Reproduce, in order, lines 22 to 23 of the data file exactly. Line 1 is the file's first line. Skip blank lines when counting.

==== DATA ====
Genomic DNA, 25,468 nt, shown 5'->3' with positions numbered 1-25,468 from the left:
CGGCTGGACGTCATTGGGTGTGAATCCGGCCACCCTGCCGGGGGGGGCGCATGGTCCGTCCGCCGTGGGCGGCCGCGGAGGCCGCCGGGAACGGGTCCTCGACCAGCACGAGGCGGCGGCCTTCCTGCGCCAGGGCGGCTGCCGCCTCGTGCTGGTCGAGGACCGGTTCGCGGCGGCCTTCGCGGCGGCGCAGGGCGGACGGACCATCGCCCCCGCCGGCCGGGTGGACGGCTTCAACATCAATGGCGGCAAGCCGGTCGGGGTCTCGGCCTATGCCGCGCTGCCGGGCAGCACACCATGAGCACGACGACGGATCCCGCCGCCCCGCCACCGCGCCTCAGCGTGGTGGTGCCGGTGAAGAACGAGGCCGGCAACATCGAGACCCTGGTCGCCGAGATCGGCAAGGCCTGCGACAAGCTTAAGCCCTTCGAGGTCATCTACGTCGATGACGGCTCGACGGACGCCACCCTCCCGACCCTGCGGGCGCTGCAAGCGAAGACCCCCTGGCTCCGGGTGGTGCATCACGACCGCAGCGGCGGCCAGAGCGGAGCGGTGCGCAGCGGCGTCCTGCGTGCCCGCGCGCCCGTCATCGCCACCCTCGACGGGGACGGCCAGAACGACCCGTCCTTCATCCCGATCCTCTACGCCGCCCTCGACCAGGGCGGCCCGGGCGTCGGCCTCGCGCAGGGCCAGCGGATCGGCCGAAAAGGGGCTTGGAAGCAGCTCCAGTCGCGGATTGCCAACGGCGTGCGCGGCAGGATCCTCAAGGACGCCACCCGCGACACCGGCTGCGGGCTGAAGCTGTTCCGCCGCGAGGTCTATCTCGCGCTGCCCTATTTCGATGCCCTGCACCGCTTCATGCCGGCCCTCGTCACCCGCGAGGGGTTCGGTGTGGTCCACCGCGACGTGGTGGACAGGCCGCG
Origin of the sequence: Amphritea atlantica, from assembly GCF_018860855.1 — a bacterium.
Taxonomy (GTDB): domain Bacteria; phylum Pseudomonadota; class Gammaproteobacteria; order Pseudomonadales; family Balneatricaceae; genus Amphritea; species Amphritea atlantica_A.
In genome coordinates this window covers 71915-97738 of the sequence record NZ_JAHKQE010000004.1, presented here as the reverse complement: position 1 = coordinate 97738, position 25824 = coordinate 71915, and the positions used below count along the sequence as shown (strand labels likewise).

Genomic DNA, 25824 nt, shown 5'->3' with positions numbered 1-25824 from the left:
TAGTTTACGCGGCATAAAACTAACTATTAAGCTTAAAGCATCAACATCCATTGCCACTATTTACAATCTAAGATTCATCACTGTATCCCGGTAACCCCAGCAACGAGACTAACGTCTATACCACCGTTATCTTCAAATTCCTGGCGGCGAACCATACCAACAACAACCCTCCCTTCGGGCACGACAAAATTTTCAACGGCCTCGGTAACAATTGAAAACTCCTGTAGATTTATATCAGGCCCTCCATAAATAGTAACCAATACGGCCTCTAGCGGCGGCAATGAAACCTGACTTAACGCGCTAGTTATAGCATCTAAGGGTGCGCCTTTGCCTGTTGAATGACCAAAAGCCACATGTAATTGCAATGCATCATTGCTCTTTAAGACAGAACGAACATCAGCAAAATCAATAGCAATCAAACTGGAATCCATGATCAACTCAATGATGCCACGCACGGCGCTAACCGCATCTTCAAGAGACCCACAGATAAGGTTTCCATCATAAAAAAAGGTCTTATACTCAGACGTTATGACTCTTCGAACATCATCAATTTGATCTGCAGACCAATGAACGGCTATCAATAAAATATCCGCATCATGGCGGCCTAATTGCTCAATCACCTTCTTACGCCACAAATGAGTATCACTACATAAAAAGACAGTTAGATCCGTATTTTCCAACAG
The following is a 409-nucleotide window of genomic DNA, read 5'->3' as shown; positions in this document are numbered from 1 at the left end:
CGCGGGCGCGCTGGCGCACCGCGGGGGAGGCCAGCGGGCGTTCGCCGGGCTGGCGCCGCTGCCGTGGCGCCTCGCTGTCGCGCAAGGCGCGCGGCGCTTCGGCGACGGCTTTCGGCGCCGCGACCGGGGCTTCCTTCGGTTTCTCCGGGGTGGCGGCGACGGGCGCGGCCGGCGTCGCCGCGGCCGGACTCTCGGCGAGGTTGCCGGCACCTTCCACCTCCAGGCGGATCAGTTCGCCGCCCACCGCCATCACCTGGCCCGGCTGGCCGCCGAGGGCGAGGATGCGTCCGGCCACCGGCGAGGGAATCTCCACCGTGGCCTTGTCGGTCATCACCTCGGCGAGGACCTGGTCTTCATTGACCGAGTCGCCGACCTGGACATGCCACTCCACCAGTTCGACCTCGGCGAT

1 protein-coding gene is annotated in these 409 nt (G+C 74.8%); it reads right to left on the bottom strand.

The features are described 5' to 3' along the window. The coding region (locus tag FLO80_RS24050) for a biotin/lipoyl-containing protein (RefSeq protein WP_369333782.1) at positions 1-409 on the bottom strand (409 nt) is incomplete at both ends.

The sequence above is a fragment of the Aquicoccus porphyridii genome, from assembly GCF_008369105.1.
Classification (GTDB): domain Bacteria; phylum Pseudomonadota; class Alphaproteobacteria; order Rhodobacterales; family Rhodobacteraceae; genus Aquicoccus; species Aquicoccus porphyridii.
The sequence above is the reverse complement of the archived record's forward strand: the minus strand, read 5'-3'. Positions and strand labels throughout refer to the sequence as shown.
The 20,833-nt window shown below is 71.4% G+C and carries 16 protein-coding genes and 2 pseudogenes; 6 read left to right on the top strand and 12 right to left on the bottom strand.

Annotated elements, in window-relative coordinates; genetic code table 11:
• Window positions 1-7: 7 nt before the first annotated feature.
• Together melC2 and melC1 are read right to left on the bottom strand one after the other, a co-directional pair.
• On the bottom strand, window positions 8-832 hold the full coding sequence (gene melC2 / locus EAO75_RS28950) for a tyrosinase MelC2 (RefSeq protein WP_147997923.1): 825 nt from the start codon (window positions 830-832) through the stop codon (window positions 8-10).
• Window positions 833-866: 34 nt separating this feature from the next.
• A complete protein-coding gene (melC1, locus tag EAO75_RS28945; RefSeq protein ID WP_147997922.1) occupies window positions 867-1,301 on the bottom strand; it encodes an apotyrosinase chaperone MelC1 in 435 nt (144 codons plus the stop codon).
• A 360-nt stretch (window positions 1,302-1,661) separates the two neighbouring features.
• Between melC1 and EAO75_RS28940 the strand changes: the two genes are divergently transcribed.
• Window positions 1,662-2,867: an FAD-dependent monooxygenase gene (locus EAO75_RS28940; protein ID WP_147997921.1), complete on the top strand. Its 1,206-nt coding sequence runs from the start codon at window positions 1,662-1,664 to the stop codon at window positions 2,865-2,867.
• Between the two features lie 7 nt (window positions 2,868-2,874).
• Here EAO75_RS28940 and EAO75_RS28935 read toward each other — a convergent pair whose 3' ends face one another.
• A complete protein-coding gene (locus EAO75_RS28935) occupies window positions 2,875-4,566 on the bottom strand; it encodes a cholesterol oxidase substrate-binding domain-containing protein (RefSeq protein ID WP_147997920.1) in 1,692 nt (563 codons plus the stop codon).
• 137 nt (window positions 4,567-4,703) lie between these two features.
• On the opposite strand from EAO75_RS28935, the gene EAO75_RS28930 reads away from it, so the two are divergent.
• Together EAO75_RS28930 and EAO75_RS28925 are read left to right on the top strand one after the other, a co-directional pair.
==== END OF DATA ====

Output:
• A 360-nt stretch (window positions 1,302-1,661) separates the two neighbouring features.
• Between melC1 and EAO75_RS28940 the strand changes: the two genes are divergently transcribed.